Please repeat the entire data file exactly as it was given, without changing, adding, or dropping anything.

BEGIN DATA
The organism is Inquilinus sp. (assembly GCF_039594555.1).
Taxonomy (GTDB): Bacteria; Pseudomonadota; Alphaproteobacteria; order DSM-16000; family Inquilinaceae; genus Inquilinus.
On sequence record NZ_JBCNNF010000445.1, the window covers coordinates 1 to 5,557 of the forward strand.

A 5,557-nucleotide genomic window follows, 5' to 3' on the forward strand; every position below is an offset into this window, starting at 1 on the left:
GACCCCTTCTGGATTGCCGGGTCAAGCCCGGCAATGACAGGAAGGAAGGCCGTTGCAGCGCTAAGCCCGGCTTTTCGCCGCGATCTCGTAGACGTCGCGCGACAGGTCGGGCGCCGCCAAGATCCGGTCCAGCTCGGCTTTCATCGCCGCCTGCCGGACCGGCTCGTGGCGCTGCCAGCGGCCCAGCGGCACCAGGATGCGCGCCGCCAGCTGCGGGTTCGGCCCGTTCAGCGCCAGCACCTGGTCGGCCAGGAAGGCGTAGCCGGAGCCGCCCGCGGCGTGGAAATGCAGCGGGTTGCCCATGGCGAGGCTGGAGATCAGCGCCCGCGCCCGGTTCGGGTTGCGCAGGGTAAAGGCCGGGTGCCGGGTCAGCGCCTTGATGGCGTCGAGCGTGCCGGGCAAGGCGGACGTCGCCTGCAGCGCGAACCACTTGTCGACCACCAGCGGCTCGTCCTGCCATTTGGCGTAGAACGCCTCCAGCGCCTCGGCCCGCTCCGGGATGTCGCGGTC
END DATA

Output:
The organism is Inquilinus sp. (assembly GCF_039594555.1).
Taxonomy (GTDB): Bacteria; Pseudomonadota; Alphaproteobacteria; order DSM-16000; family Inquilinaceae; genus Inquilinus.
On sequence record NZ_JBCNNF010000445.1, the window covers coordinates 1 to 5,557 of the forward strand.

A 5,557-nucleotide genomic window follows, 5' to 3' on the forward strand; every position below is an offset into this window, starting at 1 on the left:
GACCCCTTCTGGATTGCCGGGTCAAGCCCGGCAATGACAGGAAGGAAGGCCGTTGCAGCGCTAAGCCCGGCTTTTCGCCGCGATCTCGTAGACGTCGCGCGACAGGTCGGGCGCCGCCAAGATCCGGTCCAGCTCGGCTTTCATCGCCGCCTGCCGGACCGGCTCGTGGCGCTGCCAGCGGCCCAGCGGCACCAGGATGCGCGCCGCCAGCTGCGGGTTCGGCCCGTTCAGCGCCAGCACCTGGTCGGCCAGGAAGGCGTAGCCGGAGCCGCCCGCGGCGTGGAAATGCAGCGGGTTGCCCATGGCGAGGCTGGAGATCAGCGCCCGCGCCCGGTTCGGGTTGCGCAGGGTAAAGGCCGGGTGCCGGGTCAGCGCCTTGATGGCGTCGAGCGTGCCGGGCAAGGCGGACGTCGCCTGCAGCGCGAACCACTTGTCGACCACCAGCGGCTCGTCCTGCCATTTGGCGTAGAACGCCTCCAGCGCCTCGGCCCGCTCCGGGATGTCGCGGTC